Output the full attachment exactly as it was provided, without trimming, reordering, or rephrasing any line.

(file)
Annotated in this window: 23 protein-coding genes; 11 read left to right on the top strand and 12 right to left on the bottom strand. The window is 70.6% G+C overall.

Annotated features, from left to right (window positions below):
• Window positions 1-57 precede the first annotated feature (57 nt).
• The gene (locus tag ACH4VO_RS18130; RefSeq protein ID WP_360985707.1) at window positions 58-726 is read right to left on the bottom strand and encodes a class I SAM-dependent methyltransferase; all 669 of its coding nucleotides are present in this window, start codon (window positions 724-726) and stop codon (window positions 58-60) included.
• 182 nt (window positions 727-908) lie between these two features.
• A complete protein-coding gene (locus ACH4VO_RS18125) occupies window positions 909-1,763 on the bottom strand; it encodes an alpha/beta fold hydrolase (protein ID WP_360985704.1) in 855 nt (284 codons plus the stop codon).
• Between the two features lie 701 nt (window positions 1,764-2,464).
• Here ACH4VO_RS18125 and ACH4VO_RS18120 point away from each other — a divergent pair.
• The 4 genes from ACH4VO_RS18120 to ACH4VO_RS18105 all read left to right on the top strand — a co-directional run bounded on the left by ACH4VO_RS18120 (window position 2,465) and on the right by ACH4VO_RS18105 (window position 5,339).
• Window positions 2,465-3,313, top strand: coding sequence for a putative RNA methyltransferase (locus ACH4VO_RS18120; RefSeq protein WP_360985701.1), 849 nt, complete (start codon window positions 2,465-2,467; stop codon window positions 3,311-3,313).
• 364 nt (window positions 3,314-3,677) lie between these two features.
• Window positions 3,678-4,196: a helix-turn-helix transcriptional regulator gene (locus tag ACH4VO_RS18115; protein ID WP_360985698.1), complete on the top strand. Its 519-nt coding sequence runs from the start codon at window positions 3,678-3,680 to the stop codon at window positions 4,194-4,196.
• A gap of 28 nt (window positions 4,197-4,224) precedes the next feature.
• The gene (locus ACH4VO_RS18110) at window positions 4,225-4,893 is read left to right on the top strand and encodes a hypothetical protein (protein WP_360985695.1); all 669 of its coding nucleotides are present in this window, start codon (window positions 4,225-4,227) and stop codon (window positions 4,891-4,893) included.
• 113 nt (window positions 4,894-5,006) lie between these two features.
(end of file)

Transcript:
Annotated in this window: 23 protein-coding genes; 11 read left to right on the top strand and 12 right to left on the bottom strand. The window is 70.6% G+C overall.

Annotated features, from left to right (window positions below):
• Window positions 1-57 precede the first annotated feature (57 nt).
• The gene (locus tag ACH4VO_RS18130; RefSeq protein ID WP_360985707.1) at window positions 58-726 is read right to left on the bottom strand and encodes a class I SAM-dependent methyltransferase; all 669 of its coding nucleotides are present in this window, start codon (window positions 724-726) and stop codon (window positions 58-60) included.
• 182 nt (window positions 727-908) lie between these two features.
• A complete protein-coding gene (locus ACH4VO_RS18125) occupies window positions 909-1,763 on the bottom strand; it encodes an alpha/beta fold hydrolase (protein ID WP_360985704.1) in 855 nt (284 codons plus the stop codon).
• Between the two features lie 701 nt (window positions 1,764-2,464).
• Here ACH4VO_RS18125 and ACH4VO_RS18120 point away from each other — a divergent pair.
• The 4 genes from ACH4VO_RS18120 to ACH4VO_RS18105 all read left to right on the top strand — a co-directional run bounded on the left by ACH4VO_RS18120 (window position 2,465) and on the right by ACH4VO_RS18105 (window position 5,339).
• Window positions 2,465-3,313, top strand: coding sequence for a putative RNA methyltransferase (locus ACH4VO_RS18120; RefSeq protein WP_360985701.1), 849 nt, complete (start codon window positions 2,465-2,467; stop codon window positions 3,311-3,313).
• 364 nt (window positions 3,314-3,677) lie between these two features.
• Window positions 3,678-4,196: a helix-turn-helix transcriptional regulator gene (locus tag ACH4VO_RS18115; protein ID WP_360985698.1), complete on the top strand. Its 519-nt coding sequence runs from the start codon at window positions 3,678-3,680 to the stop codon at window positions 4,194-4,196.
• A gap of 28 nt (window positions 4,197-4,224) precedes the next feature.
• The gene (locus ACH4VO_RS18110) at window positions 4,225-4,893 is read left to right on the top strand and encodes a hypothetical protein (protein WP_360985695.1); all 669 of its coding nucleotides are present in this window, start codon (window positions 4,225-4,227) and stop codon (window positions 4,891-4,893) included.
• 113 nt (window positions 4,894-5,006) lie between these two features.